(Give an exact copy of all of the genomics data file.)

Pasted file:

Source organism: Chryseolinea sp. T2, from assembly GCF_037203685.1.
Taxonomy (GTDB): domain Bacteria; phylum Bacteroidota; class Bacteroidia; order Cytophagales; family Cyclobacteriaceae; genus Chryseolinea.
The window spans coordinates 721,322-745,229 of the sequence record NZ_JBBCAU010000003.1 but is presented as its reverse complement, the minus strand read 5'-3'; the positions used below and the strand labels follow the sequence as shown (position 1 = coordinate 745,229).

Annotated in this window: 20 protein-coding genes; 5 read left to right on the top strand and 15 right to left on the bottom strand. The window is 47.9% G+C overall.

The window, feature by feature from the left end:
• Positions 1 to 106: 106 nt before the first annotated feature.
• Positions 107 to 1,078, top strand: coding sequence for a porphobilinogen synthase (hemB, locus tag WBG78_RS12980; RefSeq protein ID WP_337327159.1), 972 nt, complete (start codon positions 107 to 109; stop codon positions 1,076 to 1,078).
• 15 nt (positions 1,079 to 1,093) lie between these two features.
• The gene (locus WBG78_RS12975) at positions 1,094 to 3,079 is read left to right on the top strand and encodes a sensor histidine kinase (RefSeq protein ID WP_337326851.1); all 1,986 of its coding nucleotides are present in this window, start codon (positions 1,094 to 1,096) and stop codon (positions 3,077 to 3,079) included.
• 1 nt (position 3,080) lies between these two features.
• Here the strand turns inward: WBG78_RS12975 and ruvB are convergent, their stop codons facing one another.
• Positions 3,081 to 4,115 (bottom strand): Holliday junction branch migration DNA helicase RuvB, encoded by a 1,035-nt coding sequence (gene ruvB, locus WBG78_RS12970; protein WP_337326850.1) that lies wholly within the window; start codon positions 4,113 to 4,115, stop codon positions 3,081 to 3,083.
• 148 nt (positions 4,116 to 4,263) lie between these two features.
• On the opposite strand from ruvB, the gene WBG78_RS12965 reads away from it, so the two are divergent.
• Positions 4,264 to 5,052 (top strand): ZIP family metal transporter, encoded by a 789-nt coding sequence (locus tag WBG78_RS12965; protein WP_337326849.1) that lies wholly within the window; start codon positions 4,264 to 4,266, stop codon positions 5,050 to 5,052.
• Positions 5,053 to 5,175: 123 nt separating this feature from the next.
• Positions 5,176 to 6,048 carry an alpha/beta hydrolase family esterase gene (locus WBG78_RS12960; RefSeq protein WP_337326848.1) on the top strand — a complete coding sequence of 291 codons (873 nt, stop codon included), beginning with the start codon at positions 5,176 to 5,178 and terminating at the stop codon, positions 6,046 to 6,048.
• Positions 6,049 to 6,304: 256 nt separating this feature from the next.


Source organism: Chryseolinea sp. T2, from assembly GCF_037203685.1.
Taxonomy (GTDB): domain Bacteria; phylum Bacteroidota; class Bacteroidia; order Cytophagales; family Cyclobacteriaceae; genus Chryseolinea.
The window spans coordinates 721,322-745,229 of the sequence record NZ_JBBCAU010000003.1 but is presented as its reverse complement, the minus strand read 5'-3'; the positions used below and the strand labels follow the sequence as shown (position 1 = coordinate 745,229).

Annotated in this window: 20 protein-coding genes; 5 read left to right on the top strand and 15 right to left on the bottom strand. The window is 47.9% G+C overall.

The window, feature by feature from the left end:
• Positions 1 to 106: 106 nt before the first annotated feature.
• Positions 107 to 1,078, top strand: coding sequence for a porphobilinogen synthase (hemB, locus tag WBG78_RS12980; RefSeq protein ID WP_337327159.1), 972 nt, complete (start codon positions 107 to 109; stop codon positions 1,076 to 1,078).
• 15 nt (positions 1,079 to 1,093) lie between these two features.
• The gene (locus WBG78_RS12975) at positions 1,094 to 3,079 is read left to right on the top strand and encodes a sensor histidine kinase (RefSeq protein ID WP_337326851.1); all 1,986 of its coding nucleotides are present in this window, start codon (positions 1,094 to 1,096) and stop codon (positions 3,077 to 3,079) included.
• 1 nt (position 3,080) lies between these two features.
• Here the strand turns inward: WBG78_RS12975 and ruvB are convergent, their stop codons facing one another.
• Positions 3,081 to 4,115 (bottom strand): Holliday junction branch migration DNA helicase RuvB, encoded by a 1,035-nt coding sequence (gene ruvB, locus WBG78_RS12970; protein WP_337326850.1) that lies wholly within the window; start codon positions 4,113 to 4,115, stop codon positions 3,081 to 3,083.
• 148 nt (positions 4,116 to 4,263) lie between these two features.
• On the opposite strand from ruvB, the gene WBG78_RS12965 reads away from it, so the two are divergent.
• Positions 4,264 to 5,052 (top strand): ZIP family metal transporter, encoded by a 789-nt coding sequence (locus tag WBG78_RS12965; protein WP_337326849.1) that lies wholly within the window; start codon positions 4,264 to 4,266, stop codon positions 5,050 to 5,052.
• Positions 5,053 to 5,175: 123 nt separating this feature from the next.
• Positions 5,176 to 6,048 carry an alpha/beta hydrolase family esterase gene (locus WBG78_RS12960; RefSeq protein WP_337326848.1) on the top strand — a complete coding sequence of 291 codons (873 nt, stop codon included), beginning with the start codon at positions 5,176 to 5,178 and terminating at the stop codon, positions 6,046 to 6,048.
• Positions 6,049 to 6,304: 256 nt separating this feature from the next.